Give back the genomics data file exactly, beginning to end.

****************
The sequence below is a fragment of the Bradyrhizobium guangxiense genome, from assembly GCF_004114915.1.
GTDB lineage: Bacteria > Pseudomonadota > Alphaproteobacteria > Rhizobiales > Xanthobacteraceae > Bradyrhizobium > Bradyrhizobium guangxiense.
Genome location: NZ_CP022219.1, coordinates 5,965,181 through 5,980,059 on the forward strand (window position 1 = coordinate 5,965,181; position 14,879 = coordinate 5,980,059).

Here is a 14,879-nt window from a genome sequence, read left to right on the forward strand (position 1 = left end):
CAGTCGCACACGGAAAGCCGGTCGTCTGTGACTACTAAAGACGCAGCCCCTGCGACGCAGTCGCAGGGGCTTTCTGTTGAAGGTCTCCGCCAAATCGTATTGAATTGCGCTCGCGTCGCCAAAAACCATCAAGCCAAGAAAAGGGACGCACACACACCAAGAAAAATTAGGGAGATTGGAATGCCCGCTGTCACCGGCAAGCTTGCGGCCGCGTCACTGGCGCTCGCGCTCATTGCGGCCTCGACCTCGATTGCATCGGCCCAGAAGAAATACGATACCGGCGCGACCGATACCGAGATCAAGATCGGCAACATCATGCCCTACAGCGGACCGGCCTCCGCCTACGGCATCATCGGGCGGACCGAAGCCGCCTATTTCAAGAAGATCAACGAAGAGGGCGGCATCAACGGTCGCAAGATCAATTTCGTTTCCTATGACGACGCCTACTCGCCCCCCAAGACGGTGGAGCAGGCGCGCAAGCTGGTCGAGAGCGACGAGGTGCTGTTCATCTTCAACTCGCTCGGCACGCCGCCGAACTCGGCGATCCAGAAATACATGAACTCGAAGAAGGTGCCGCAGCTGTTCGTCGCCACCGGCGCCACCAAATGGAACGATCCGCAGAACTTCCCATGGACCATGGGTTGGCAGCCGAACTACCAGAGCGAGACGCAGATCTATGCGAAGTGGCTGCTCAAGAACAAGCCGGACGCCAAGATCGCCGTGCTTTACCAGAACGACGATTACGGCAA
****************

The sequence below is a fragment of the Bradyrhizobium guangxiense genome, from assembly GCF_004114915.1.
GTDB lineage: Bacteria > Pseudomonadota > Alphaproteobacteria > Rhizobiales > Xanthobacteraceae > Bradyrhizobium > Bradyrhizobium guangxiense.
Genome location: NZ_CP022219.1, coordinates 5,965,181 through 5,980,059 on the forward strand (window position 1 = coordinate 5,965,181; position 14,879 = coordinate 5,980,059).

Here is a 14,879-nt window from a genome sequence, read left to right on the forward strand (position 1 = left end):
CAGTCGCACACGGAAAGCCGGTCGTCTGTGACTACTAAAGACGCAGCCCCTGCGACGCAGTCGCAGGGGCTTTCTGTTGAAGGTCTCCGCCAAATCGTATTGAATTGCGCTCGCGTCGCCAAAAACCATCAAGCCAAGAAAAGGGACGCACACACACCAAGAAAAATTAGGGAGATTGGAATGCCCGCTGTCACCGGCAAGCTTGCGGCCGCGTCACTGGCGCTCGCGCTCATTGCGGCCTCGACCTCGATTGCATCGGCCCAGAAGAAATACGATACCGGCGCGACCGATACCGAGATCAAGATCGGCAACATCATGCCCTACAGCGGACCGGCCTCCGCCTACGGCATCATCGGGCGGACCGAAGCCGCCTATTTCAAGAAGATCAACGAAGAGGGCGGCATCAACGGTCGCAAGATCAATTTCGTTTCCTATGACGACGCCTACTCGCCCCCCAAGACGGTGGAGCAGGCGCGCAAGCTGGTCGAGAGCGACGAGGTGCTGTTCATCTTCAACTCGCTCGGCACGCCGCCGAACTCGGCGATCCAGAAATACATGAACTCGAAGAAGGTGCCGCAGCTGTTCGTCGCCACCGGCGCCACCAAATGGAACGATCCGCAGAACTTCCCATGGACCATGGGTTGGCAGCCGAACTACCAGAGCGAGACGCAGATCTATGCGAAGTGGCTGCTCAAGAACAAGCCGGACGCCAAGATCGCCGTGCTTTACCAGAACGACGATTACGGCAA